Andy Chamberlin:           So wait, you’re just running this thing around at different places?

Trevor Hardy:                  Yeah. You park that there, you pull the hose out, there’s 300 feet of hose, then you come over here, it won’t move because it’s retracted. You turn the dial faster or slower. But because the thing’s off, if I push little safety in here, you can see it move. Yeah, you get the cam lock in there, but you can feed that with a garden hose and wind it in what you want and that’ll draw it in. I don’t think they hooked the battery up yet when they built it. So for the small farmer, this gets you an acre at a whack.

                                         Let’s look at containers. You mentioned plastic recycling, so perspective, New England, between what’s sold through me and what’s not sold through me, we may be talking 20 tractor trailer loads in all of New England. In California, 20 tractor trailer loads is less than one county. So for them it’s a lot easier to have big ag plastic recycling programs because the volume’s there and it’s continuous throughout the year. I don’t think we’ll ever see it on the East Coast.

Speaker 3:                       There is a pilot program in Maine you’re probably aware of.

Trevor Hardy:                  Yep.

Speaker 3:                       For sheet plastic recycling. But I’m thinking more in terms of, is Toro talking about this as a sustainability initiative?

Trevor Hardy:                  Toro and Netafim have programs. Rivulis is taking a unique approach right now. They’re in the discovery phase of giving a credit towards irrigation products for a trade of carbon credits, because they’re a publicly traded company that also owns an airline. So they’re trying to be carbon-neutral. And the only way they’re doing that and trying to benefit the farmers is they’re exploring a program right now to say, “Hey, you buy T-tape, which we sell too and other stuff, you get a credit per number of rolls if we get your carbon credits back as a trade.” So they’re looking at a value for that.

Speaker 3:                       That’s interesting.

Trevor Hardy:                  That’s going to launch next year. So that that’s an opportunity. But the other guys, as far as plastic recycling, the grower, all of this is HDPE 2 recyclable tape. Our recycle centers don’t like taking it because it has dirt on it. If we use that hydraulic winder with a wiper and wipe the dirt off, you can recycle it.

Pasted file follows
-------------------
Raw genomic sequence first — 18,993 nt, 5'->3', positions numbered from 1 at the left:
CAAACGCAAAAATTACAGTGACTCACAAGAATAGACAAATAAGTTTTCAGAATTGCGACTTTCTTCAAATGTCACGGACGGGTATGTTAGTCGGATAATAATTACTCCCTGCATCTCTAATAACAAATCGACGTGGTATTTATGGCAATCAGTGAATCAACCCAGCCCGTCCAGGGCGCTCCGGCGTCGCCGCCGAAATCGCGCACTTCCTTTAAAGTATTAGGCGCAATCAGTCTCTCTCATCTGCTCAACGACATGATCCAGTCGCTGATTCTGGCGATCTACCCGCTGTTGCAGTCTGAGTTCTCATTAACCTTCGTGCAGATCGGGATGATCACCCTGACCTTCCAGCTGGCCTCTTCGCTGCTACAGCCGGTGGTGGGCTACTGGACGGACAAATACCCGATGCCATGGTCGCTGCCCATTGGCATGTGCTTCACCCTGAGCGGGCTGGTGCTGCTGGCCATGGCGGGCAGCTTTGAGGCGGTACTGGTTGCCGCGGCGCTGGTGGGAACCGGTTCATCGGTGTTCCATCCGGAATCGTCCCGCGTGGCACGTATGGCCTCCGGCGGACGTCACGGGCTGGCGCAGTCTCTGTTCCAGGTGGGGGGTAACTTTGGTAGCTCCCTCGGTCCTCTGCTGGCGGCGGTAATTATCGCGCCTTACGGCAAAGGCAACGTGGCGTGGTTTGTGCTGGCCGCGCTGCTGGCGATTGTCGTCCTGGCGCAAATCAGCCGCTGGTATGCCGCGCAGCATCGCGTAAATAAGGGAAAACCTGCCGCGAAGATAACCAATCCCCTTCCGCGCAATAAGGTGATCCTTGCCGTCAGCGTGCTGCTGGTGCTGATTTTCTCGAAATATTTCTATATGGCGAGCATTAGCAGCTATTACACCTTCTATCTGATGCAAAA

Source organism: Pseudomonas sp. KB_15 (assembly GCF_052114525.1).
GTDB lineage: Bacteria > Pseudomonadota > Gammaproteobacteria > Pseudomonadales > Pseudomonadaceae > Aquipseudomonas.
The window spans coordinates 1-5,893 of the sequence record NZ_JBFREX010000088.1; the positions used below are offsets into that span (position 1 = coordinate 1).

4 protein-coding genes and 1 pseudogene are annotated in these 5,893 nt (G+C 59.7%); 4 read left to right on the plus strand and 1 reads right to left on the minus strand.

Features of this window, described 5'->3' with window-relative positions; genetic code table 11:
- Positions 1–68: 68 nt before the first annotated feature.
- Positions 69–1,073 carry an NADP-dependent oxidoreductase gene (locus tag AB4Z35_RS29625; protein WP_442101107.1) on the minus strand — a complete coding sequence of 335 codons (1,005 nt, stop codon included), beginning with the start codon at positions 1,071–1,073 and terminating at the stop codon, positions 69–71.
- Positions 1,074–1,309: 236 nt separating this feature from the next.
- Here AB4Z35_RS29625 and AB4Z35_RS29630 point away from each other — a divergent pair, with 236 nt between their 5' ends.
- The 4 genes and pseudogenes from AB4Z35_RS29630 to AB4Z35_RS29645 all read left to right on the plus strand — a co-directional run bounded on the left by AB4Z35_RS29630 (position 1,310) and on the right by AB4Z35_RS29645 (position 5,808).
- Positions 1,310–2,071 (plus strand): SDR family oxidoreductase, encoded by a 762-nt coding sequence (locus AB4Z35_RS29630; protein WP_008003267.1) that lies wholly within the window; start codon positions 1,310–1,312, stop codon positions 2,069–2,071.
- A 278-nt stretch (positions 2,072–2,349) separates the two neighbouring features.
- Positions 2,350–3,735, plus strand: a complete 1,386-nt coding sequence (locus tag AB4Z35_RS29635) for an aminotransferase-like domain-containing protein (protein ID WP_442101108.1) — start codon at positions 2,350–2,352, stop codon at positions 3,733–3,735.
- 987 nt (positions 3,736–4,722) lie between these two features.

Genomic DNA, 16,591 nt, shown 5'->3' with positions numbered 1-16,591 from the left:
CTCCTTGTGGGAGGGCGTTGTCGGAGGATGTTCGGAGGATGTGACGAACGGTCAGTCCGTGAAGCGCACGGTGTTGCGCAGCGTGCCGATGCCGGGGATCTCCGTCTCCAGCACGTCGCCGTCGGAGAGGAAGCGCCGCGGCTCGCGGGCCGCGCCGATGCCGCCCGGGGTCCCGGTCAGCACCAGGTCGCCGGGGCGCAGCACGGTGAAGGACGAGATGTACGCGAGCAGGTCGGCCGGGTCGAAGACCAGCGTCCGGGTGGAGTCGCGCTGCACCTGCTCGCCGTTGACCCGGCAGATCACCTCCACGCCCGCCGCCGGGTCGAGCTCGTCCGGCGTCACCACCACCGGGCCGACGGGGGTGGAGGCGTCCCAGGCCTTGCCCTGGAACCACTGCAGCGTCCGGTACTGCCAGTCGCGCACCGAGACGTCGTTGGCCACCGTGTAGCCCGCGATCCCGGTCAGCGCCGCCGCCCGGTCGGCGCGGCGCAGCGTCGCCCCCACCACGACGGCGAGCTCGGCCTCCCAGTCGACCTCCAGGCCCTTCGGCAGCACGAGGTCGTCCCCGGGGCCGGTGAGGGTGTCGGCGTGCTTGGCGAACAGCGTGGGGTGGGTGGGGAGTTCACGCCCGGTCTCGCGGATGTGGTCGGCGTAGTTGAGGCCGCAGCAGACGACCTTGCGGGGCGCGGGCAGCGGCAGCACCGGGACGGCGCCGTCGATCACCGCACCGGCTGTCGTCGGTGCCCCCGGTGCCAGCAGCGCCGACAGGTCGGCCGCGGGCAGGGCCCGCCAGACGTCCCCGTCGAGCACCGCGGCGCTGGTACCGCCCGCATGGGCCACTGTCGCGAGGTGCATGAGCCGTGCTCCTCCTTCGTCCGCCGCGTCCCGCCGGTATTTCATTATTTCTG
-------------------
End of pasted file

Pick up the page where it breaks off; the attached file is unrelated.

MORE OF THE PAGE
Speaker 3:                       And so does that wiper exist or-

Trevor Hardy:                  Yeah, that hydraulic winder’s there. When you’re picking it up, there’s a little catch can you have to make like a-

Speaker 3:                       It’s an aftermarket thing.

Trevor Hardy:                  Yeah, you have to make an apparatus. Yeah.

Speaker 3:                       [inaudible] An aftermarket thing.

Trevor Hardy:                  And you can recycle it, but-

Speaker 3:                       That sounds pretty straightforward.

Trevor Hardy:                  I’ve had people now recycle drip tape, plastic with the bio, that’s that. Everybody’s like, “Oh, when’s bio going to be organic?” I just spoke with Dr. Carol Miles and Lisa Wasko there at Colorado and Oregon State. We did their, were you on that call? I think Vern was on that call.

Speaker 3:                       Oh, about… Yes.

Trevor Hardy:                  About the biodegradable plastics and stuff.

Speaker 3:                       Yes. Yeah.

Trevor Hardy:                  I was one of the two grower panelists. And it’s not that the material doesn’t meet organic standards, it’s the yeast. Because the commercial yeast that they use to generate the enzymes to get the polymer material to make it isn’t a natural yeast.

Andy Chamberlin:           I see. It’s probably bio-engineered or something, right? Or who knows?